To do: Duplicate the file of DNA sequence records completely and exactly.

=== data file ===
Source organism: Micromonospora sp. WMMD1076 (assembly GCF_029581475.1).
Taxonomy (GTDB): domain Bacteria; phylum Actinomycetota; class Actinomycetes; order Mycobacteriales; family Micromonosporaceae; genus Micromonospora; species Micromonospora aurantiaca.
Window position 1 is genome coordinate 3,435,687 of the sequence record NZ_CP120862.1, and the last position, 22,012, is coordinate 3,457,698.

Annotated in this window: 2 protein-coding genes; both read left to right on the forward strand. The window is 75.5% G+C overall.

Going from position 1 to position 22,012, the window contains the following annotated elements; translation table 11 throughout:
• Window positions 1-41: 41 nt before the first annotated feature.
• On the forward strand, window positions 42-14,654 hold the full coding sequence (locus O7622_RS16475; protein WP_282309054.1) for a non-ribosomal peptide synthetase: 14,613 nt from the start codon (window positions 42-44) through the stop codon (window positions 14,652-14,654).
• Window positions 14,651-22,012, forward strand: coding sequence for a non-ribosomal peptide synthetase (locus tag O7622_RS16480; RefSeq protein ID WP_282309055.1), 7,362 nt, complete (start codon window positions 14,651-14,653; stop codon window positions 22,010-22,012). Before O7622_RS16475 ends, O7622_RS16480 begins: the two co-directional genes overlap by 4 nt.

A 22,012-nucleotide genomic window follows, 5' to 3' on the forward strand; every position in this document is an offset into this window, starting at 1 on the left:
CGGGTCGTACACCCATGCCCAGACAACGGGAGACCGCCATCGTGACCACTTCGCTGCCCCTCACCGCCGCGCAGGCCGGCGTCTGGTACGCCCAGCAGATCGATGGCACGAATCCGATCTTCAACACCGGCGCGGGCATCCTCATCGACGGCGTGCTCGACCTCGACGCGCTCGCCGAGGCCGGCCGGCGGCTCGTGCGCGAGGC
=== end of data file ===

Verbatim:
Source organism: Micromonospora sp. WMMD1076 (assembly GCF_029581475.1).
Taxonomy (GTDB): domain Bacteria; phylum Actinomycetota; class Actinomycetes; order Mycobacteriales; family Micromonosporaceae; genus Micromonospora; species Micromonospora aurantiaca.
Window position 1 is genome coordinate 3,435,687 of the sequence record NZ_CP120862.1, and the last position, 22,012, is coordinate 3,457,698.

Annotated in this window: 2 protein-coding genes; both read left to right on the forward strand. The window is 75.5% G+C overall.

Going from position 1 to position 22,012, the window contains the following annotated elements; translation table 11 throughout:
• Window positions 1-41: 41 nt before the first annotated feature.
• On the forward strand, window positions 42-14,654 hold the full coding sequence (locus O7622_RS16475; protein WP_282309054.1) for a non-ribosomal peptide synthetase: 14,613 nt from the start codon (window positions 42-44) through the stop codon (window positions 14,652-14,654).
• Window positions 14,651-22,012, forward strand: coding sequence for a non-ribosomal peptide synthetase (locus tag O7622_RS16480; RefSeq protein ID WP_282309055.1), 7,362 nt, complete (start codon window positions 14,651-14,653; stop codon window positions 22,010-22,012). Before O7622_RS16475 ends, O7622_RS16480 begins: the two co-directional genes overlap by 4 nt.

A 22,012-nucleotide genomic window follows, 5' to 3' on the forward strand; every position in this document is an offset into this window, starting at 1 on the left:
CGGGTCGTACACCCATGCCCAGACAACGGGAGACCGCCATCGTGACCACTTCGCTGCCCCTCACCGCCGCGCAGGCCGGCGTCTGGTACGCCCAGCAGATCGATGGCACGAATCCGATCTTCAACACCGGCGCGGGCATCCTCATCGACGGCGTGCTCGACCTCGACGCGCTCGCCGAGGCCGGCCGGCGGCTCGTGCGCGAGGC